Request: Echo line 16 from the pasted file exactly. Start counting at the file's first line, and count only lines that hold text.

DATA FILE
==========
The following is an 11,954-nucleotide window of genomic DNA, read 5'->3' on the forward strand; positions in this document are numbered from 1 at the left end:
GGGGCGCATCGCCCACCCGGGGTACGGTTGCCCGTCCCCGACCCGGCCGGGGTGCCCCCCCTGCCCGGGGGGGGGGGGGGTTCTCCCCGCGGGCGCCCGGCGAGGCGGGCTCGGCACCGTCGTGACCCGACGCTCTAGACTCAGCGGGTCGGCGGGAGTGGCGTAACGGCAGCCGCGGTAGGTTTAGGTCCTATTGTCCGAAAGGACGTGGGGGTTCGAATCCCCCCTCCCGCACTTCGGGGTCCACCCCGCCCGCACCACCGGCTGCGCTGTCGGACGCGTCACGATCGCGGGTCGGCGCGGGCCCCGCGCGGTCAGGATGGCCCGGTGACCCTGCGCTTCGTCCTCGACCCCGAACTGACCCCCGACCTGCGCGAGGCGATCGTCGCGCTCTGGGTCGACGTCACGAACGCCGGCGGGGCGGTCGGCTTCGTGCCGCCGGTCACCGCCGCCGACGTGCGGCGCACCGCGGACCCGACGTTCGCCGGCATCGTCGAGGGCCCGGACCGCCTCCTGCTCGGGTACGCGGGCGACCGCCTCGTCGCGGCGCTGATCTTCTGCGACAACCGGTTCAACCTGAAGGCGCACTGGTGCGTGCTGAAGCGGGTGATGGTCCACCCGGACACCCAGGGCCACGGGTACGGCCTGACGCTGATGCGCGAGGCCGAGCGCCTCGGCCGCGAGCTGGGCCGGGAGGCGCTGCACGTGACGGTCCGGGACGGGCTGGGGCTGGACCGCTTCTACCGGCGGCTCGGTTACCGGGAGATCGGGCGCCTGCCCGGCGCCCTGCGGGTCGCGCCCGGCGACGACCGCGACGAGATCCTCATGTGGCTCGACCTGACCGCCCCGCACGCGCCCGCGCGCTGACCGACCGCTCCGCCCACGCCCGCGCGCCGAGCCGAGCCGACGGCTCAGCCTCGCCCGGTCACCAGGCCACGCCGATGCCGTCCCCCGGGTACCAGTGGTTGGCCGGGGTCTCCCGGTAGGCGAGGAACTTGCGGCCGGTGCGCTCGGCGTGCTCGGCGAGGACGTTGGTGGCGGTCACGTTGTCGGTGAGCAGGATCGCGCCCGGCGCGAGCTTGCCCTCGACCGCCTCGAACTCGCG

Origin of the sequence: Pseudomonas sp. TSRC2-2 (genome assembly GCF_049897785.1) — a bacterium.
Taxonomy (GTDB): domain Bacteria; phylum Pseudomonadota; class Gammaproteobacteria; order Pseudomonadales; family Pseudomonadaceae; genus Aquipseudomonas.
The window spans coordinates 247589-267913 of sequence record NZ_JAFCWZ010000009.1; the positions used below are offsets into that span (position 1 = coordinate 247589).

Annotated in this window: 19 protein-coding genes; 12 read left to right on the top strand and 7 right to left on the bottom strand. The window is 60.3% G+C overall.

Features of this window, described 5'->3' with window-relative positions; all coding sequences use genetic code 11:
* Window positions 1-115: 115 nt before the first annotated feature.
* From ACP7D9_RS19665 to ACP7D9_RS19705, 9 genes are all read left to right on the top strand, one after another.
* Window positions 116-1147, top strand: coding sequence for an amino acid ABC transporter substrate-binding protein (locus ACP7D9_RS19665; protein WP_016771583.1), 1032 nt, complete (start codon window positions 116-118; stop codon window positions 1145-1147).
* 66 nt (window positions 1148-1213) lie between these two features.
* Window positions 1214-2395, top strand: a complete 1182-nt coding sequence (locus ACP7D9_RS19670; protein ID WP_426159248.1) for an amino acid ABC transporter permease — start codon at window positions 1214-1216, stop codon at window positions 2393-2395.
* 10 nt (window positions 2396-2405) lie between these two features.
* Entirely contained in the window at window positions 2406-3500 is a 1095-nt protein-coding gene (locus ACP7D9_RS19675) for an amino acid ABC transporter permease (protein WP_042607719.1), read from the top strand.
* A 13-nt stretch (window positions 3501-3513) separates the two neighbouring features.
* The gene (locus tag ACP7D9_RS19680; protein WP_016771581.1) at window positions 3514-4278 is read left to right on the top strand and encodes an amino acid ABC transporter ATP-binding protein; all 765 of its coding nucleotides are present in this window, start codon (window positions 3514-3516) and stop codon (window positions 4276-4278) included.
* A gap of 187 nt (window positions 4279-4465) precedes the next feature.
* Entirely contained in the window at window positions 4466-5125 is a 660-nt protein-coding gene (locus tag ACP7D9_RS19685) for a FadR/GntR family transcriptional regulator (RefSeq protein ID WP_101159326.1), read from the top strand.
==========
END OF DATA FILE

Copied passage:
* The gene (locus tag ACP7D9_RS19680; protein WP_016771581.1) at window positions 3514-4278 is read left to right on the top strand and encodes an amino acid ABC transporter ATP-binding protein; all 765 of its coding nucleotides are present in this window, start codon (window positions 3514-3516) and stop codon (window positions 4276-4278) included.